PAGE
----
Cornerstone Macro's Trahan: Why the U.S. bull market can go the distance

After conquering issues with consumer leverage and the budget deficit, the U.S. economy is shining while the world grapples with structural issues, according to Francois Trahan, founding partner of Cornerstone Macro. But what risks lie ahead?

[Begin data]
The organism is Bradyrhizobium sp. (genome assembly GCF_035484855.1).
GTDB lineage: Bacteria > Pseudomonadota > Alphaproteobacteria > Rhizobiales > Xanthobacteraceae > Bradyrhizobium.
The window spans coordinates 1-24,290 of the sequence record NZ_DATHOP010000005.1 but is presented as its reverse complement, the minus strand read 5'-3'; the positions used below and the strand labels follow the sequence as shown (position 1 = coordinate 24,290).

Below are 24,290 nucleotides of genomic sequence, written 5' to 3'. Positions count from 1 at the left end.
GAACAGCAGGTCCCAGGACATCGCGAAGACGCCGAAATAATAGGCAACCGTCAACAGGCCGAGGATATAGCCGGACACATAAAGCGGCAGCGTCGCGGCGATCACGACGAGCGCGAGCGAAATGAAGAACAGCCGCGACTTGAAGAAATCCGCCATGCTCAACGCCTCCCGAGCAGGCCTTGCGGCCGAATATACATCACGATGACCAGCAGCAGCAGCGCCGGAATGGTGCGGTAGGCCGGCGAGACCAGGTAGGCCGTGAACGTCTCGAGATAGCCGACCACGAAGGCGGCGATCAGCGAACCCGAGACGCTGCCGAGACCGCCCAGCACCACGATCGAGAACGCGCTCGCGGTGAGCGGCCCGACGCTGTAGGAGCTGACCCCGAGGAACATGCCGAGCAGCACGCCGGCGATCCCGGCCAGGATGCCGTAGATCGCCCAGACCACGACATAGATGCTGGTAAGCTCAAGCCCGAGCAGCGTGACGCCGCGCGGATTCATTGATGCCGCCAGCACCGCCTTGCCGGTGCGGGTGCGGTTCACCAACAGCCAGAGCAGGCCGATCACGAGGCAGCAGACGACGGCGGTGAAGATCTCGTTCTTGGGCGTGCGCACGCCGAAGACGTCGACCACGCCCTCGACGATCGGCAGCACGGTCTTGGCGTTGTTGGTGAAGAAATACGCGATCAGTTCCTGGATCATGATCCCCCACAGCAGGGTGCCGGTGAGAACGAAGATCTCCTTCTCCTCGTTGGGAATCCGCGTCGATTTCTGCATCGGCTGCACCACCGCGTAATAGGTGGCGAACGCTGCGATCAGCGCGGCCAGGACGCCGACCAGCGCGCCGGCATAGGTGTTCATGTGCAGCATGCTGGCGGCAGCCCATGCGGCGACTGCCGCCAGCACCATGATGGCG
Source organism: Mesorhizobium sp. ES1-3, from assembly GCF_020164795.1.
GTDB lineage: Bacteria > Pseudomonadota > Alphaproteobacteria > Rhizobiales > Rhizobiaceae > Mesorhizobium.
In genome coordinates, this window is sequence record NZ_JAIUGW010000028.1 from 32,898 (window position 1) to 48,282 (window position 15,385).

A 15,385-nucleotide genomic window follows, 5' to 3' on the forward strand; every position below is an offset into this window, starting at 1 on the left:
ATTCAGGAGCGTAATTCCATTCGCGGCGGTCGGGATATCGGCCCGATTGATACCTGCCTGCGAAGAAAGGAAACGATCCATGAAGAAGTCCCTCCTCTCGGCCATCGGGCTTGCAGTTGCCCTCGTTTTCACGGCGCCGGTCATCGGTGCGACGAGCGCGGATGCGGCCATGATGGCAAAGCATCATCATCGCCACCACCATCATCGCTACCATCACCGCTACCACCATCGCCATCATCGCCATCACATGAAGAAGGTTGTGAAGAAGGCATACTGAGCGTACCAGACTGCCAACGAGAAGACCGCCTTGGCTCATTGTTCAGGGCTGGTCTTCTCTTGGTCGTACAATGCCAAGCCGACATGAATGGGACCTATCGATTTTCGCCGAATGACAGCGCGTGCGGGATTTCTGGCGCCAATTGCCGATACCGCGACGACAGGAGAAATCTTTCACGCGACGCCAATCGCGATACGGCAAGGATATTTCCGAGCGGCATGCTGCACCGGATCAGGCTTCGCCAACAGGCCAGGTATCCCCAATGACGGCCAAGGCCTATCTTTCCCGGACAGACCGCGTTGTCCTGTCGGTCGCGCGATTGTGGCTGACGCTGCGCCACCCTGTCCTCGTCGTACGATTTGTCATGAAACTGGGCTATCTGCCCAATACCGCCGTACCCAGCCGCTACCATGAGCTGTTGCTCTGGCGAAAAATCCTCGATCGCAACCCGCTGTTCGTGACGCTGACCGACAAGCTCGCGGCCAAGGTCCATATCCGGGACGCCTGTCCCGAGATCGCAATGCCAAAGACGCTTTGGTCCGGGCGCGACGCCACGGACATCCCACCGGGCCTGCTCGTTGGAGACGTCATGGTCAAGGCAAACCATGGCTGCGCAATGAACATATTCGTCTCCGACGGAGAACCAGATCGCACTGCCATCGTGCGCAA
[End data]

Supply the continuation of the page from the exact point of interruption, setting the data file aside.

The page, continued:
[MUSIC] This week on WealthTrack a recent American citizen is also a patriot on the U.S. markets. Cornerstone Macro's top ranked investment strategist Francois Trahan explains why the U.S. bull market can go the distance, next on Consuelo Mack WealthTrack. [MUSIC] Well because the elements that have supported the rally are still in place. We're one of the few countries in the world that have addressed our structural issues. If you think about the litany of things that people complained about five years ago. Consumer leverage. We've come a long way. We had a big budget deficit problem. The sequester got rid of that. We're now starring at a two percent deficit to GDP ratio. We had, we have zero percent Fed funds rate. But I think the process of unwinding is already in place. And we have an under investment cycle in the US. We're starting to see a capx cycle which is very labor intensive. And so, the rest of the world is dealing with structural issues. Ours are largely behind this. But I would argue that the world's problems are also America's opportunity. Europe's issues is having an impact on US interest rates. It is artificially depressing US interest rates, helping the consumer. China's issues is having an impact on commodity prices. We have oil at $90 today, also helping the U.S. consumer. Which is low, right? Which is low. Right. [CROSSTALK] It's down from $108. Right. You know, little over six months ago. And so it's an incredible backdrop. And you have a U.S. dollar that is now rallying. People are, you know I, I keep encountering people that believe the U.S. dollar is about to melt. Right. The reality is. Everybody else's problems is lifting the US dollars. If we did nothing in the US the dollar would go up. Just because of Europe's problems, of Japan's problems, of China's problems, of everybody else's problems. And a rising dollar means rising PEs. And so I would argue that the, the elements that have been in place now for a few years are still very much intact. The market's not as cheap as it as. You know and so i'm not delusional. The PE of 16 is different than a PE of 11. Right. But you know, P of 16 is where we were in 1996 when chairman Greenspan made his famous irrational exuberance speech. And if he got out of the market then, you missed the best four years of equities in the last century. And so to me, you know this might be the cheapest market we see for the last five years. Marker will be expensive when the story starts to change and right now I think it's still just beginning. What are the risks to your scenario? Well the risks are misperceived first off- Mm Hm. On the part of the street. If you remember a year and a half ago. The sequester was gonna be the end of the world. Everybody thought it was gonna be the end of the world. And people didn't appreciate that when you take the deficit from negative eight to negative two. US dollar goes up. Dollar goes up, PEs expand. The sequesters are one of the reasons why the market went up as much as it did last year. It was incredibly bullish. It wasn't perceived that way. I would argue Fed tampering is the exact same thing. I don't understand this fear of tampering. If you remember a year ago, on the day the Fed was expected to taper, the S&P; was sitting at an all time high. If tapering was bad, I assure you the market would have been down. The reality is when the Fed moves towards less accommodative conditions and the rest of the world does the opposite, the dollar goes up. The dollar goes up, P's expand. And so the Fed is not your enemy here. The Fed is your friend. In a P driven world, more often than not the market does great in a Fed tightening cycle. The risk, in my opinion, is that Europe gets its act together, and that rates start to go up, or that China finds some sort of stimulus, gets investments going again. It's hard for me to see how this happens, but, you know, it's always possible. And that all of a sudden commodity prices start to rise again that to me is the probably the biggest risk for the US right now. I don't know what you're forecasting you know S&P; earnings are gonna be at Cornerstone Macro. What will drive the, the PE expansion if in fact your earnings don't. Grow or don't expand that much. Well, what gross earnings is economic growth. For small cap indices, economic growth in the US is a great proxy for small cap earnings. Obviously for an index like the DOW or the S&P500;, where 40-50% of your top line comes from abroad. US earnings will carry you, you know a certain way. Only so far. But, only so far, you're going to have a drag from what's happening in the rest of the world. So for an index like the S&P; 500, it's hard to see how you're going to see double digit earnings growth, no matter how strong the US is. Because of these drags from overseas. For small caps, last year we got 14% earnings growth on small caps in the US. And so I think it is still an incredibly you know, amazing opportunity. That's a contrarian call, because everyone else is saying, forget small caps. Obviously the Russell has peaked, and has, is corrected, has corrected. What, what is your view on, on the small cap. Outlook. I think there was a big element throwing a wrench in the size trade this year. Interest rates came down. Normally in an economic recovery in the US, interest rates go up. Yes. But because of this bond yield conundrum, because, I would argue, of what's happening in Europe dragging down rates around the world. Well, lower rates tends to benefit the companies that have the most debt. They happen to be the large caps. And so if this had been a normal year small caps would, would have outperformed no doubt. I would argue this bond yield conundrum has really helped the large caps significantly. One of the contrarian calls as well that you're making at Cornerstone Macro, and we talked to Nancy Lazar your parter and the head of the economic team about it last week. Is the fact that you all think that multinationals are not gonna do well, and therefore you're actually as a strategic recommendation are saying that we should sell multinationals. Why the top quality companies that pay dividends, that everybody's been flocking to, why are they vulnerable? Well, quality is where earning's growth is going to be. Being diversified globally used to be a good thing but when the world decouples, all of a sudden it goes from being a tailwind to a headwind. And so I would argue the best growth you're going to find is US centric investments and there are some large cap companies that are US centric. Obviously the lower you go on a capitalization scale, the better you are going to do. So again, this year, the multinationals, the large caps, were, were helped by this bond yield conundrum. And obviously won't last forever. You know, at some point I think the small caps are gonna really. If you're able to look out over the last several years, not just the next several months or quarters, I think you're gonna win out with, with U.S. small caps. [MUSIC]